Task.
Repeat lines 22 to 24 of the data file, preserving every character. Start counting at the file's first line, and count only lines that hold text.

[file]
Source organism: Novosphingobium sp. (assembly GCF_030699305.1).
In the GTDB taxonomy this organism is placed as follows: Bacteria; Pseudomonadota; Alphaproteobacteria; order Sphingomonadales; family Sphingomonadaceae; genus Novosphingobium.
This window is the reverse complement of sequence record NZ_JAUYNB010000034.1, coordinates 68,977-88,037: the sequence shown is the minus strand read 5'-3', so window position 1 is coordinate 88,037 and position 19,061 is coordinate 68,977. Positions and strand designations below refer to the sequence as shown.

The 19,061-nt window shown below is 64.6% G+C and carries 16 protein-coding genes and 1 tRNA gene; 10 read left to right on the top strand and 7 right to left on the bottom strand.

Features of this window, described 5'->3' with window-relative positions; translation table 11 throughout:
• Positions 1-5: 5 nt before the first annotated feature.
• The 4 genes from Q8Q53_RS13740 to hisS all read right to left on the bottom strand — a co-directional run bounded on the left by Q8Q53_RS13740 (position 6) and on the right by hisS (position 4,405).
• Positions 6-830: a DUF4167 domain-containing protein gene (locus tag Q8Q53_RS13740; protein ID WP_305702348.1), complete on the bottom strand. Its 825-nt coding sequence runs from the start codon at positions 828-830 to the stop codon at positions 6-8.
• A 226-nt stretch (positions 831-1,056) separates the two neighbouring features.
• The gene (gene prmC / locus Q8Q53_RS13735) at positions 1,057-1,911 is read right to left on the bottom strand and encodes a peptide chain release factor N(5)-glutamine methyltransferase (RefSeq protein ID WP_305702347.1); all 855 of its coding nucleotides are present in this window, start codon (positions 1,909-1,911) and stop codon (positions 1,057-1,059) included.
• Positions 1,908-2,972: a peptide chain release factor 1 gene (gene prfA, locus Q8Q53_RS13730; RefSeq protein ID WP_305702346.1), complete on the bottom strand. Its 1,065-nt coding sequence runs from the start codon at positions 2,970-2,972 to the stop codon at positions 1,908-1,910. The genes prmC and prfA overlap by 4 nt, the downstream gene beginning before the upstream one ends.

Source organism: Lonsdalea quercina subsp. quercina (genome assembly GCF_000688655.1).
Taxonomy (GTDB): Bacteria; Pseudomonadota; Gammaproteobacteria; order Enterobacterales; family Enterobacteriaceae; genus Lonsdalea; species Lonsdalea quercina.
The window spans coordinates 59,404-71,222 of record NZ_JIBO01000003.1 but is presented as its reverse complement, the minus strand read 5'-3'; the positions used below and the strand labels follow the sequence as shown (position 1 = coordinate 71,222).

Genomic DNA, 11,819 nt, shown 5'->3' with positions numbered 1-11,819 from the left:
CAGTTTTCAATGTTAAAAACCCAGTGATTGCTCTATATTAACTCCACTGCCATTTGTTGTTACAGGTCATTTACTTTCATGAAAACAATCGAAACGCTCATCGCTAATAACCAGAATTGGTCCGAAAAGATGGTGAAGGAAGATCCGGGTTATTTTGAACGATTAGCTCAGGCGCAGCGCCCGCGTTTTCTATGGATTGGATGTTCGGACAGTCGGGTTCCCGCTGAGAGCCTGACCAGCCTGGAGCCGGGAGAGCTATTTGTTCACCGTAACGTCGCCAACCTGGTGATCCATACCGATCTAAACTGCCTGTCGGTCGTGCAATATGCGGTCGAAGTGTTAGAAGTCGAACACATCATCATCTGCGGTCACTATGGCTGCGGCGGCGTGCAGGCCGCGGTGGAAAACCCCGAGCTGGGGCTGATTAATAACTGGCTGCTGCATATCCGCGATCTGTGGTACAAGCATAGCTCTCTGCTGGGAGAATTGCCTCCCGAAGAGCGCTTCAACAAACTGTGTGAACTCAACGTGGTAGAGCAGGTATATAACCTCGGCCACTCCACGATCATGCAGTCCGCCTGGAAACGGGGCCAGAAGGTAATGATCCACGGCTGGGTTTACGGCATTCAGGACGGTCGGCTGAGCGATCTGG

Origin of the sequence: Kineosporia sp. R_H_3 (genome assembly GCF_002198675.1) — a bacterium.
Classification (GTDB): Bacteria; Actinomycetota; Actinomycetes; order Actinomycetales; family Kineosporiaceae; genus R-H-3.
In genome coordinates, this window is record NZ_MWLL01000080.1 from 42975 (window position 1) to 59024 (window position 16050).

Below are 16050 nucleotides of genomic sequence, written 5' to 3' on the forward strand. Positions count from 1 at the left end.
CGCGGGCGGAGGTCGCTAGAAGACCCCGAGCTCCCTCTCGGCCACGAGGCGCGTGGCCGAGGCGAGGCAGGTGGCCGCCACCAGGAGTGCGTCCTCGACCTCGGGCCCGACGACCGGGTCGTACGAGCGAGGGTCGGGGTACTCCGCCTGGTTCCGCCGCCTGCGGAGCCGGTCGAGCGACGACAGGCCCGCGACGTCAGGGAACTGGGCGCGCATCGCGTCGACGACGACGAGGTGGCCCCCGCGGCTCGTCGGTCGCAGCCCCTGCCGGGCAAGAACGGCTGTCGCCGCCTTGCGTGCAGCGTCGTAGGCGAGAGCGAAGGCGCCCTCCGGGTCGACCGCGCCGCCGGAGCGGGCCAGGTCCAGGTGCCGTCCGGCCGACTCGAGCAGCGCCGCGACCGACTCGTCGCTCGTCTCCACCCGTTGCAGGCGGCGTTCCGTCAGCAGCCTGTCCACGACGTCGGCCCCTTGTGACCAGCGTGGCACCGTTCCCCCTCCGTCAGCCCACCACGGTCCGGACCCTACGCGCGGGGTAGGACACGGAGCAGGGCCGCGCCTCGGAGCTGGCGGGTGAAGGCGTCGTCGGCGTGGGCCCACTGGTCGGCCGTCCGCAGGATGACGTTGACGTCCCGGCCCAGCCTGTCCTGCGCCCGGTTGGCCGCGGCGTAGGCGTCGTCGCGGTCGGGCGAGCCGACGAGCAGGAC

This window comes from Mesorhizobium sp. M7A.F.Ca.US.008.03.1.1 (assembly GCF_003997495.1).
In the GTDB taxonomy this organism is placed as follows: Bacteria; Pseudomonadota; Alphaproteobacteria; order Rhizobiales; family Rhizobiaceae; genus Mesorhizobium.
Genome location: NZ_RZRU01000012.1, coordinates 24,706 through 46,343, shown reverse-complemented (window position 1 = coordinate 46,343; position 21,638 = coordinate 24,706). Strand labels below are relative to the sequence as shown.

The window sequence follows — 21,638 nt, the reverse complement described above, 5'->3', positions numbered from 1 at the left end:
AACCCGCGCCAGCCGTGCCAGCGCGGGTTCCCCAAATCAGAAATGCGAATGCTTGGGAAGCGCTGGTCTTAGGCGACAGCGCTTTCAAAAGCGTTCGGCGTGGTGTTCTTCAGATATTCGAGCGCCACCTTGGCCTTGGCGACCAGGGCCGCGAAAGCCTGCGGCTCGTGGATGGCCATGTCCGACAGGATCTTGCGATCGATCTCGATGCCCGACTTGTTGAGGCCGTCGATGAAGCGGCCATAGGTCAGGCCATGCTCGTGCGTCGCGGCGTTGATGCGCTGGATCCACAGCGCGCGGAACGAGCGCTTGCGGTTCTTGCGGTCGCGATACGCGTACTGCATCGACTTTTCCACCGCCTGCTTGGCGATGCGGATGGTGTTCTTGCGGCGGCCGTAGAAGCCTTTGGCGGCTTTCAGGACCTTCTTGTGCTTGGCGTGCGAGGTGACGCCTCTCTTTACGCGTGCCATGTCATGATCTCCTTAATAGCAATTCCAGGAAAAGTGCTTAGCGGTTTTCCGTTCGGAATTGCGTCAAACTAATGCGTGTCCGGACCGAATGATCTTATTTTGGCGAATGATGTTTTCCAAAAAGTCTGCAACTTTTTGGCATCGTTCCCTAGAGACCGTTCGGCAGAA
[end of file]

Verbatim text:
This window comes from Mesorhizobium sp. M7A.F.Ca.US.008.03.1.1 (assembly GCF_003997495.1).
In the GTDB taxonomy this organism is placed as follows: Bacteria; Pseudomonadota; Alphaproteobacteria; order Rhizobiales; family Rhizobiaceae; genus Mesorhizobium.
Genome location: NZ_RZRU01000012.1, coordinates 24,706 through 46,343, shown reverse-complemented (window position 1 = coordinate 46,343; position 21,638 = coordinate 24,706). Strand labels below are relative to the sequence as shown.